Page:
Author(s): Lpine S, Sulpice JC, Giraud F
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Abstract This review synthesizes recent insights on the signaling pathways triggered by glucocorticoids during apoptosis of thymocytes. Thymocyte apoptosis is a complex process, which is involved in thymic selection. Even if the main partners are identified, there still remain dark zones on the whole pathway and notably on the crosstalk between each signaling cascade. Glucocorticoids trigger thymocyte apoptosis by enhancing cyclin-dependent kinase 2 activity, downregulating the expression of antiapoptotic Bcl-2 proteins, and upregulating that of proapoptotic Bcl-2 proteins. These events result in mitochondrial alterations and subsequent caspase activation. Proteasome intervenes at various levels of the signaling cascades--for instance, degrading the glucocorticoid receptor or caspase inhibitory proteins. Changes in intracellular K+ and Ca2+ concentrations are involved in caspase and endonulease activation. All these effects are dependent on macromolecular synthesis. The only known non-genomic effect of glucocorticoids is an early production of sphingolipids (ceramide and sphingosine), which are involved in caspase activation independent of mitochondrial alterations. Externalization of phosphatidylserine, a process mediating phagocytosis of dying thymocytes, depends on pathways that diverge from those leading to nuclear apoptosis.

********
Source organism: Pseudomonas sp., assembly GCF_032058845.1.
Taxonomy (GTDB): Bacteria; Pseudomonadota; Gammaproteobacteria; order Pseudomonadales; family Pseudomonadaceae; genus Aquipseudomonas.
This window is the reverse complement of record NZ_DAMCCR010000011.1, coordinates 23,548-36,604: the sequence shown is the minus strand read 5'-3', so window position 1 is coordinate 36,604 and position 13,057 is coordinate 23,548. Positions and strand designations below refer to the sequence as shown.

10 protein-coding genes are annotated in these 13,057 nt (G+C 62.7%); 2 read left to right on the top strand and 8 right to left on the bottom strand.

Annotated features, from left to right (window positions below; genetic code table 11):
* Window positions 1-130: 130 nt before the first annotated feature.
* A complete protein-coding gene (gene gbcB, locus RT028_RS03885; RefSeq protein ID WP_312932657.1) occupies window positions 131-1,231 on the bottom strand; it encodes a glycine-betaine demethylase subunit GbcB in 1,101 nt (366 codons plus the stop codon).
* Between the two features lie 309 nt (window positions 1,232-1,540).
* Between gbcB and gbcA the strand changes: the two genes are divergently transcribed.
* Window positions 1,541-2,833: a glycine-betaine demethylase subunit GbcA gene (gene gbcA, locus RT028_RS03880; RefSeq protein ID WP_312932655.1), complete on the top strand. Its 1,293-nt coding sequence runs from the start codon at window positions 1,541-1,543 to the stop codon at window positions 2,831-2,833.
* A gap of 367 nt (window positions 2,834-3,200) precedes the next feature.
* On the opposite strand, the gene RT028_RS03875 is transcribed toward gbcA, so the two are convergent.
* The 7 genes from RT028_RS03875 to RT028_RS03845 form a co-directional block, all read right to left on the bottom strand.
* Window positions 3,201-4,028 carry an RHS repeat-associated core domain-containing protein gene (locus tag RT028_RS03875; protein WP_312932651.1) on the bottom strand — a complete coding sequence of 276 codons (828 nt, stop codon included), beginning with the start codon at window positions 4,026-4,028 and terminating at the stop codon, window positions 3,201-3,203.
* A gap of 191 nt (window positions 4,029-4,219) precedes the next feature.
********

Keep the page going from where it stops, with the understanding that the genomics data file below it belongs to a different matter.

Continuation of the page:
This article was published in Crit Rev Immunol
and referenced in Journal of Addiction Research & Therapy